D-League’s New Goaltending Rule, Shorter OT

by October 06, 2010

by Kyle Stack / @KyleStack

Some of the largest companies in the world have research and development departments. Think Google, Microsoft or Johnson & Johnson. The goal for those companies, usually found in the tech or pharmaceutical fields, is to create and enhance products that best satisfy their consumers’ needs. It makes sense for professional sports leagues to do the same. That’s what the NBA has in mind with new rules changes for its minor league, the NBA Development League (NBA D-League).

The D-League will incorporate a goaltending rule used in international competition and will shorten its overtime periods for the upcoming 2010-11 season. The overtime rule is simple: each overtime period will be shortened from five to three minutes.

The goaltending rule will make the ball live as soon as it hits the rim. Whereas players had to previously observe an invisible cylinder hanging over the rim whenever the ball was directly over the basket, players can now touch the ball as soon as it draws iron. To call it a goaltending rule might not be accurate; it encourages defensive players tlatavious_williamso swat the ball away once it hits the rim. Offensive players can tip in or dunk the ball home rather than wait to ensure it isn’t above the rim.

Each rule is a proactive measure taken to streamline the game’s flow. “We’re going to see how it impacts the game,” said Chris Alpert, Director of Basketball Operations and Player Personnel for the D-League. “We had the international goaltending rule five years ago. We tried it for a year. We want to revisit it.”

The goaltending rule is currently used in all FIBA competition, including the recent World Championships which Team USA won. Alpert said the rule change will let players showcase their athleticism more often. Most fans like dunks, blocks and any kind of mid-air play. They should get more of that with this rule. Alpert said loads of data will be recorded on the new rule.

“We’re going to look at plays around the rim, examples of plays where guys touch the rim,” Alpert said. We’re going to look at field goal percentage, how many times a goaltending would’ve normally been called but wasn’t. So, you’re looking at stoppage of play. There are a host of data points we’re going to look at.”

More mid-air contact could result in an increase in fouls, thus thwarting the improved game flow that this rule is supposed to help generate. That won’t really be known until the D-League starts its season in mid-November. The league will pay attention to that area, though.

“We’re going to look at the number of fouls called per game, the number of free throws shot, the number of stoppages because of that, injuries…we’re going to take in as much information as we can,” Alpert said.

The shortened overtime period is meant to keep excitement in any game that extends beyond regulation. Alpert noted there were times when the air was let out of the arena once the game flipped over to an extra period. The five minutes previously allotted for overtime made the game drag on, at least in perception. The D-League wants to study whether a shorter amount of time in the extra period can maintain the crowd intensity that builds to a crescendo late in close contests.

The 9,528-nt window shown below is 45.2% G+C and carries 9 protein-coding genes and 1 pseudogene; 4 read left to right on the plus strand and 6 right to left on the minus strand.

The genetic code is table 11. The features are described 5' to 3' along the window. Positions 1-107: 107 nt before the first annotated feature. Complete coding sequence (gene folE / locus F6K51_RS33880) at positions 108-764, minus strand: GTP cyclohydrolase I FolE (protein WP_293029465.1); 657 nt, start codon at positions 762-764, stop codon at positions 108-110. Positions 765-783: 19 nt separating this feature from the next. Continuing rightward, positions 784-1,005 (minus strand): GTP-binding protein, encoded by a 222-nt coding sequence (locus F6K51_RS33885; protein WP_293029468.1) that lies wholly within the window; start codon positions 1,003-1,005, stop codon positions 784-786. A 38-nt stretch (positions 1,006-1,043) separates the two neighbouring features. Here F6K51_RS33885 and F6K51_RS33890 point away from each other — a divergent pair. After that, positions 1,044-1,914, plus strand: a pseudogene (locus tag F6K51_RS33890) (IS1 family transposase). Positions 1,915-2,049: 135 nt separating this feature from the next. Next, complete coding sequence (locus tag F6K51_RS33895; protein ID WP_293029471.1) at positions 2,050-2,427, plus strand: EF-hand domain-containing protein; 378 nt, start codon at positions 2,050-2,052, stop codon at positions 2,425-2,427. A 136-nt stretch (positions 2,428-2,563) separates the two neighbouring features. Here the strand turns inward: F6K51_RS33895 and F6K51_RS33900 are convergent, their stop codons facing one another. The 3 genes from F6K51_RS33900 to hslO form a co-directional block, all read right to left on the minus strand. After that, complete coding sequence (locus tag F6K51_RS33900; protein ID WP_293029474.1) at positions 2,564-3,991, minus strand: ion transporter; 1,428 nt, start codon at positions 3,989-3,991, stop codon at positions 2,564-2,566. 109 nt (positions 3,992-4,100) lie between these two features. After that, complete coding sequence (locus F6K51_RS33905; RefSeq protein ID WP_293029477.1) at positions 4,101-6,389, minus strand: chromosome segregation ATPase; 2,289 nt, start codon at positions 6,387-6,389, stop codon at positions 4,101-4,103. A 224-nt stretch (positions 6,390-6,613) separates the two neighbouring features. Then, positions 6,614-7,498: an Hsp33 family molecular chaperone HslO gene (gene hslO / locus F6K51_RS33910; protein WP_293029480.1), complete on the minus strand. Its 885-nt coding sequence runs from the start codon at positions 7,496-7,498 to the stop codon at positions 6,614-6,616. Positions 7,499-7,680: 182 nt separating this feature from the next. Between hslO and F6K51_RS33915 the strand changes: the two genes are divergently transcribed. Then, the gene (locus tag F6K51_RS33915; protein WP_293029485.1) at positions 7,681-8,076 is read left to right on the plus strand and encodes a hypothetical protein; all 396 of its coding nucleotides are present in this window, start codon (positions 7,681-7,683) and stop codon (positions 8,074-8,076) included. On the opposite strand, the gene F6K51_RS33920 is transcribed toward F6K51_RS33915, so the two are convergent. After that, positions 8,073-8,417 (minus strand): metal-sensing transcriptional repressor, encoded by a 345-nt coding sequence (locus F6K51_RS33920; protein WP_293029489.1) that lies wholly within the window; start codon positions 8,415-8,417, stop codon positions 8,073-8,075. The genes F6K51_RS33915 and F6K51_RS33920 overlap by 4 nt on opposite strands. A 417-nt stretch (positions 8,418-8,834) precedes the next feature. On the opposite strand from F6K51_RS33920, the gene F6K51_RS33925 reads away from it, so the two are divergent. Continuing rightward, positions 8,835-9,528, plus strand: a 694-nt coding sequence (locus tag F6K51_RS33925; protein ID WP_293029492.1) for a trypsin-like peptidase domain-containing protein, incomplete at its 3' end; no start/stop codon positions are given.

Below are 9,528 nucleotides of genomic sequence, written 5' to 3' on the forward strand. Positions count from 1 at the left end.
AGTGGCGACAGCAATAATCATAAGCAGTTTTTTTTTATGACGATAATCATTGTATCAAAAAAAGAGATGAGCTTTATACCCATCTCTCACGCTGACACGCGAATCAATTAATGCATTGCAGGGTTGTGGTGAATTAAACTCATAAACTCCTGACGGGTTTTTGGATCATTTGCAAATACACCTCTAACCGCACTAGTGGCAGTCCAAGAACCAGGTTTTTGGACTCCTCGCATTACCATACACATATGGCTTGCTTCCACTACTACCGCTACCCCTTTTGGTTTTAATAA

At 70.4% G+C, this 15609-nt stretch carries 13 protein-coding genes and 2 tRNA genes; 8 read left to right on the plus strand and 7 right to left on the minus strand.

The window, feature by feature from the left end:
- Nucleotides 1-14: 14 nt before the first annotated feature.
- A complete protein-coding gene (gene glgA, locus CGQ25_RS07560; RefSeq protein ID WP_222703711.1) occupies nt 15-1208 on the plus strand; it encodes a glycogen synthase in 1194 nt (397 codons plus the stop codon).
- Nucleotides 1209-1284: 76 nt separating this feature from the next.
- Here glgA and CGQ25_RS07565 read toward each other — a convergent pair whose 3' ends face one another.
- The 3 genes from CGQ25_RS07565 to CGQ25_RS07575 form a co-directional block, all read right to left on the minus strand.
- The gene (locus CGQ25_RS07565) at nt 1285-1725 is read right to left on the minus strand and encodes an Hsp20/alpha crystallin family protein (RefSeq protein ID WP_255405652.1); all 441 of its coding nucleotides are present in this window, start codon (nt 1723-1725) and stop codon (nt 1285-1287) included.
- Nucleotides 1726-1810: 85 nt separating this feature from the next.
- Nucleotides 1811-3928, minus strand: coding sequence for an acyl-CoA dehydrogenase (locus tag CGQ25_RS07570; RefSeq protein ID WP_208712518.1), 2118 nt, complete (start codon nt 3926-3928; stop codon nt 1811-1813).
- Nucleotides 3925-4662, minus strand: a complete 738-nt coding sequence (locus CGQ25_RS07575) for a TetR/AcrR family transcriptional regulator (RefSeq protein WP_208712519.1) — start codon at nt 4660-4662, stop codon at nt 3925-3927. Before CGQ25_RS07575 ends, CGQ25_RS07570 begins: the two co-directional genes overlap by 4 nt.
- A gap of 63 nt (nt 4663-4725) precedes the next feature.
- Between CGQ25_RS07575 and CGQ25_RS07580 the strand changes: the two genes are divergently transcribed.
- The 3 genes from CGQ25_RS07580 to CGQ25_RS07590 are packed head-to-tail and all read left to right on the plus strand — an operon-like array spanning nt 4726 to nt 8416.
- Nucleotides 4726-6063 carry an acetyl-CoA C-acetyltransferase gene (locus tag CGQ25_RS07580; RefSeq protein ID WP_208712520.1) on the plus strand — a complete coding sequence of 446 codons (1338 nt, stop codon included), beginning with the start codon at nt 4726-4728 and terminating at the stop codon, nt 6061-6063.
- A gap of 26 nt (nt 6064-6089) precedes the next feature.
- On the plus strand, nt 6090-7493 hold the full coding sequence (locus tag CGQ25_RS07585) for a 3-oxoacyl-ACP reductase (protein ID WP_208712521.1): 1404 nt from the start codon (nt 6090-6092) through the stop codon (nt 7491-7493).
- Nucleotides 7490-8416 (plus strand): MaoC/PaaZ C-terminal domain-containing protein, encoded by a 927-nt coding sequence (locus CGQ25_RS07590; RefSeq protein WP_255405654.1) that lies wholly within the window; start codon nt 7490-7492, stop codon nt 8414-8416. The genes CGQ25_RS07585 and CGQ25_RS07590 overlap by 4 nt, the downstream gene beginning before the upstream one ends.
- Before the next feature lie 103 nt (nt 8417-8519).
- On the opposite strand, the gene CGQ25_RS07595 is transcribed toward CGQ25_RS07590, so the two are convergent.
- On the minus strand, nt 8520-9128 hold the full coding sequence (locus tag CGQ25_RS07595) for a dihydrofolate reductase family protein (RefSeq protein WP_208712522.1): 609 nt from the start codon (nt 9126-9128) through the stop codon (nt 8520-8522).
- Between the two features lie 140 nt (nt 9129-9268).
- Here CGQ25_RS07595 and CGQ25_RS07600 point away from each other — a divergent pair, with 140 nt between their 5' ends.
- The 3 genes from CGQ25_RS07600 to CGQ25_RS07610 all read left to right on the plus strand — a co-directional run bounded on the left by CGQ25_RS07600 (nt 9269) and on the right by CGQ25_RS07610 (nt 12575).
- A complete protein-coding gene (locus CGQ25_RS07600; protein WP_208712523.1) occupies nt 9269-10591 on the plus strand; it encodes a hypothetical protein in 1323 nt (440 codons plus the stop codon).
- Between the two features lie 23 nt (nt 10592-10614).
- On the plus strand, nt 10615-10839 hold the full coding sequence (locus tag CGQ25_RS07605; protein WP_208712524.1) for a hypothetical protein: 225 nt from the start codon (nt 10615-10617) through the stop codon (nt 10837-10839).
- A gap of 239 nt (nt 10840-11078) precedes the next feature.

“The biggest thing is looking at the effect it has on fan viewership at the arena,” Alpert said. The same goes for viewership on TV. An overtime period that’s two minutes shorter might encourage more fans to continue watching the game rather than turning the channel.

The D-League will work with the NBA to review how these rules affect player, coach and referee performance. All will be affected. Some NBA players assigned to a D-League squad will have to adjust to the goaltending rule. Referees will have their reaction time tested to the max by determining which mid-air collisions constitute fouls and which ones don’t. Coaches will also have to adjust.

“It’s going to affect timeouts, particularly with the overtime rule,” Alpert said of how coaches might deal with the new rules changes. “Who knows? It could affect substitution patterns.”

Adjusting to a rule change is nothing new for the D-League. This is where the brand-new adidas Revolution 30 jerseys were tested. The composite ball that was used briefly in the NBA in 2006 was first subjected to tests in the D-League. Other rule changes and equipment changes were first sent to the league, which more or less acts as the NBA’s research and development department.

The D-League’s role isn’t just to develop more players and coaches and referees for the NBA. It serves as a way to try out new rules and equipment that can eventually enhance the experience of NBA ballgames. That’s what the NBA has in mind with these new rules changes.